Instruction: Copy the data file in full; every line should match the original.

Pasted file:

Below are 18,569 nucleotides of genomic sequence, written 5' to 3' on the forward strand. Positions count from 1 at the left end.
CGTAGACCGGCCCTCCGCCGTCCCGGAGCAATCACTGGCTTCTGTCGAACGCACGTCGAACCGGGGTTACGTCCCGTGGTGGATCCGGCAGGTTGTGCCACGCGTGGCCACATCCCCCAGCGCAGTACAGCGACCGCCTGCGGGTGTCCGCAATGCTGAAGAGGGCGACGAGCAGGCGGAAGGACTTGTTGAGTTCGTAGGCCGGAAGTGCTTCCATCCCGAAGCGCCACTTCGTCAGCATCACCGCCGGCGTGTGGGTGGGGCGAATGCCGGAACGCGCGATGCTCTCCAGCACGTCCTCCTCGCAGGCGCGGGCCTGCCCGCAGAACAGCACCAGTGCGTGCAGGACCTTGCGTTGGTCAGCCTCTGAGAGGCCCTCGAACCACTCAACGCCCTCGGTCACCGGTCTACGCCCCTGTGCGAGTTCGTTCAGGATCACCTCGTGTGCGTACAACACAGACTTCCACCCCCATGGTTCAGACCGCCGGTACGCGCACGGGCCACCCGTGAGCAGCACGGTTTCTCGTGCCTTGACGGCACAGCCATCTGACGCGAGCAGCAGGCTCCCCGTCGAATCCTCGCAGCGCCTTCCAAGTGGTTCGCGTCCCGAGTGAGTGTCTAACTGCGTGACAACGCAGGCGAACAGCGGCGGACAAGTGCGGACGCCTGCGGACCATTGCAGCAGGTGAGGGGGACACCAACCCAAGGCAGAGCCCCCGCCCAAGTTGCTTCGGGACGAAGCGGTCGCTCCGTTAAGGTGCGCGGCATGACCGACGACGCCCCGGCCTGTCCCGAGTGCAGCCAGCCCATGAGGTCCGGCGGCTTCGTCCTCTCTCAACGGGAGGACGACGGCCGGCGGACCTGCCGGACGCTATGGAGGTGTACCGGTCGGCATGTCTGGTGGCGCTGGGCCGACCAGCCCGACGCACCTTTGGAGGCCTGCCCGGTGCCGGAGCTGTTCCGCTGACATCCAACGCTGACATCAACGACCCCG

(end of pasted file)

Below are 18,569 nucleotides of genomic sequence, written 5' to 3' on the forward strand. Positions count from 1 at the left end.
CGTAGACCGGCCCTCCGCCGTCCCGGAGCAATCACTGGCTTCTGTCGAACGCACGTCGAACCGGGGTTACGTCCCGTGGTGGATCCGGCAGGTTGTGCCACGCGTGGCCACATCCCCCAGCGCAGTACAGCGACCGCCTGCGGGTGTCCGCAATGCTGAAGAGGGCGACGAGCAGGCGGAAGGACTTGTTGAGTTCGTAGGCCGGAAGTGCTTCCATCCCGAAGCGCCACTTCGTCAGCATCACCGCCGGCGTGTGGGTGGGGCGAATGCCGGAACGCGCGATGCTCTCCAGCACGTCCTCCTCGCAGGCGCGGGCCTGCCCGCAGAACAGCACCAGTGCGTGCAGGACCTTGCGTTGGTCAGCCTCTGAGAGGCCCTCGAACCACTCAACGCCCTCGGTCACCGGTCTACGCCCCTGTGCGAGTTCGTTCAGGATCACCTCGTGTGCGTACAACACAGACTTCCACCCCCATGGTTCAGACCGCCGGTACGCGCACGGGCCACCCGTGAGCAGCACGGTTTCTCGTGCCTTGACGGCACAGCCATCTGACGCGAGCAGCAGGCTCCCCGTCGAATCCTCGCAGCGCCTTCCAAGTGGTTCGCGTCCCGAGTGAGTGTCTAACTGCGTGACAACGCAGGCGAACAGCGGCGGACAAGTGCGGACGCCTGCGGACCATTGCAGCAGGTGAGGGGGACACCAACCCAAGGCAGAGCCCCCGCCCAAGTTGCTTCGGGACGAAGCGGTCGCTCCGTTAAGGTGCGCGGCATGACCGACGACGCCCCGGCCTGTCCCGAGTGCAGCCAGCCCATGAGGTCCGGCGGCTTCGTCCTCTCTCAACGGGAGGACGACGGCCGGCGGACCTGCCGGACGCTATGGAGGTGTACCGGTCGGCATGTCTGGTGGCGCTGGGCCGACCAGCCCGACGCACCTTTGGAGGCCTGCCCGGTGCCGGAGCTGTTCCGCTGACATCCAACGCTGACATCAACGACCCCG